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PBS Enters Worker-Training Field : Narrowcast Service to Offer Videos to Corporate Clients

January 26, 1987|United Press International

WASHINGTON — The training of workers in the United States is a $30-billion industry, and the Public Broadcasting Service--using its technology, talent and innovation--is seeking a share of the business.

But not, of course, with a profit motive, PBS marketing official Jim Troy said after the premiere earlier this month of the National Narrowcast Service.

The service offers corporate training and informational programming in five areas of interest, or "tracks," as PBS calls them. They include sales and marketing, management and supervision, computer literacy, effective communications and technical skills.

In addition to the five basic subject areas, NNS also will offer four premium tracks that are tailor-made for accountants, corporate counsels, corporate trainers and computer specialists.

A track will offer from five to 10 hours of programming each month.

What is unique about this program is that PBS, or any of its 310 member stations, can transmit the training videos directly into the workplace via satellite, microwave or addressable cable.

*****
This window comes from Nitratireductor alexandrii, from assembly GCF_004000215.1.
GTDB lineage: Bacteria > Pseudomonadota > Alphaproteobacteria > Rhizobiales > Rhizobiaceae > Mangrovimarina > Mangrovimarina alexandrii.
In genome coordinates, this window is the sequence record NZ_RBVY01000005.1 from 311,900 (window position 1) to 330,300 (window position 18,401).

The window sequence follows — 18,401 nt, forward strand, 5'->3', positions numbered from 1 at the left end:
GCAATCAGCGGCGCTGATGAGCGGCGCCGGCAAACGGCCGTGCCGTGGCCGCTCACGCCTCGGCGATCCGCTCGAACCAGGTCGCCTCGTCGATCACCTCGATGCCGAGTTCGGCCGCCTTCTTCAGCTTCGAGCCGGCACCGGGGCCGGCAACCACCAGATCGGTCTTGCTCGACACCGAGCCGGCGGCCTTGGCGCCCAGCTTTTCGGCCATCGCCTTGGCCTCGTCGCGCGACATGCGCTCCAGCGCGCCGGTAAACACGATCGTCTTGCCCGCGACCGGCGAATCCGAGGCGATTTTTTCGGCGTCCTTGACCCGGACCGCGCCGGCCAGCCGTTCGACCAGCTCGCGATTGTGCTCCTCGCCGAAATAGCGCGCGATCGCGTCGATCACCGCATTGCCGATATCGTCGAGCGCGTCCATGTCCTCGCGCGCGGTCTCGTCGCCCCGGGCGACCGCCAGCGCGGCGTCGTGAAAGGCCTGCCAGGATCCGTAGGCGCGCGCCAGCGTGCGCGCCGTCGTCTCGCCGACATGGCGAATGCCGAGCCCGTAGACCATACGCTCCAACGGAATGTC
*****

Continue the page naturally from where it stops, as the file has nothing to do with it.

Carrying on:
Subscribers to NNS can tape the programs, decide which they like, and use them for up to one year. After that, the subscribers are legally bound to erase the tapes.

Extension of Mission

The idea is to maximize training opportunities while minimizing the time and expense, NNS says.

"The reason PBS is doing this," Troy said, "is because we have a history of doing educational programming and this is an extension of that mission."

The service, which took three years to develop, will allow trainers to view hundreds of videos right off their monitors.

Companies that have signed with NNS include Teledyne Ryan Electronics, Hartford Co., Travelers Insurance and Intelsat.

All of the tapes used for the service were made by more than 50 nationally recognized and quality producers, including Time-Life Video, McGraw-Hill Training Systems, Training House and Anderson Soft-teach, Troy said.

Some, but not all of the videos, have been produced specifically for NNS. The service also is offering tapes of teleconferences on issues concerning business as part of the training package. Those issues include drugs and alcohol in the workplace, AIDS in the workplace, tax reform, health-care cost containment and inventory control.

How much will NNS cost? It depends on which tracks the subscriber selects and how many employees it wants to train. The fees range from $2,000 to $13,500 for the basic service, with added expense for premium tracks.

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